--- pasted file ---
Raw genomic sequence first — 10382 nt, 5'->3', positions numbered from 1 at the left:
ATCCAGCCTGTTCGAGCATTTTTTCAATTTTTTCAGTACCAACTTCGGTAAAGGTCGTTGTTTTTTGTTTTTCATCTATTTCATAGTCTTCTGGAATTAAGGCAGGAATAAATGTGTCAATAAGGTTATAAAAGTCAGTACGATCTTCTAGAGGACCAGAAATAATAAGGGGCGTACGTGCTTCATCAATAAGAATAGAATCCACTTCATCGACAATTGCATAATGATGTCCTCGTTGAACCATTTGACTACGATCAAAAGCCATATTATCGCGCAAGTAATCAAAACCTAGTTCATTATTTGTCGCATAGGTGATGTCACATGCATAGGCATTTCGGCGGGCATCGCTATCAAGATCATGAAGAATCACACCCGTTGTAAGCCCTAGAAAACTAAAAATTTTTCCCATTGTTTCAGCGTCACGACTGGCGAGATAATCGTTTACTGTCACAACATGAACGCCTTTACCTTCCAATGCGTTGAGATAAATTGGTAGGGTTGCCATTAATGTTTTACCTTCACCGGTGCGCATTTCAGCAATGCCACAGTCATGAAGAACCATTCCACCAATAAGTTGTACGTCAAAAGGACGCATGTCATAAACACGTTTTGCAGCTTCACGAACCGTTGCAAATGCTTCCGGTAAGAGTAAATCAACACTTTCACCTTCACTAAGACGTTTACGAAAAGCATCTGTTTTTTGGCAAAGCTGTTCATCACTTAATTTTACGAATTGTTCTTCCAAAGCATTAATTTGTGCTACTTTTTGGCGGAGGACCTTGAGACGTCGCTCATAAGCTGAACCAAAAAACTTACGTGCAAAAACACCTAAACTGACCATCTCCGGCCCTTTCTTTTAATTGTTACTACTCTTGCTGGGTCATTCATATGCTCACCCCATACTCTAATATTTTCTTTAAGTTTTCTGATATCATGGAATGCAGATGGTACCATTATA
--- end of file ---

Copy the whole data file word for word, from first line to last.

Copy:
Raw genomic sequence first — 10382 nt, 5'->3', positions numbered from 1 at the left:
ATCCAGCCTGTTCGAGCATTTTTTCAATTTTTTCAGTACCAACTTCGGTAAAGGTCGTTGTTTTTTGTTTTTCATCTATTTCATAGTCTTCTGGAATTAAGGCAGGAATAAATGTGTCAATAAGGTTATAAAAGTCAGTACGATCTTCTAGAGGACCAGAAATAATAAGGGGCGTACGTGCTTCATCAATAAGAATAGAATCCACTTCATCGACAATTGCATAATGATGTCCTCGTTGAACCATTTGACTACGATCAAAAGCCATATTATCGCGCAAGTAATCAAAACCTAGTTCATTATTTGTCGCATAGGTGATGTCACATGCATAGGCATTTCGGCGGGCATCGCTATCAAGATCATGAAGAATCACACCCGTTGTAAGCCCTAGAAAACTAAAAATTTTTCCCATTGTTTCAGCGTCACGACTGGCGAGATAATCGTTTACTGTCACAACATGAACGCCTTTACCTTCCAATGCGTTGAGATAAATTGGTAGGGTTGCCATTAATGTTTTACCTTCACCGGTGCGCATTTCAGCAATGCCACAGTCATGAAGAACCATTCCACCAATAAGTTGTACGTCAAAAGGACGCATGTCATAAACACGTTTTGCAGCTTCACGAACCGTTGCAAATGCTTCCGGTAAGAGTAAATCAACACTTTCACCTTCACTAAGACGTTTACGAAAAGCATCTGTTTTTTGGCAAAGCTGTTCATCACTTAATTTTACGAATTGTTCTTCCAAAGCATTAATTTGTGCTACTTTTTGGCGGAGGACCTTGAGACGTCGCTCATAAGCTGAACCAAAAAACTTACGTGCAAAAACACCTAAACTGACCATCTCCGGCCCTTTCTTTTAATTGTTACTACTCTTGCTGGGTCATTCATATGCTCACCCCATACTCTAATATTTTCTTTAAGTTTTCTGATATCATGGAATGCAGATGGTACCATTATA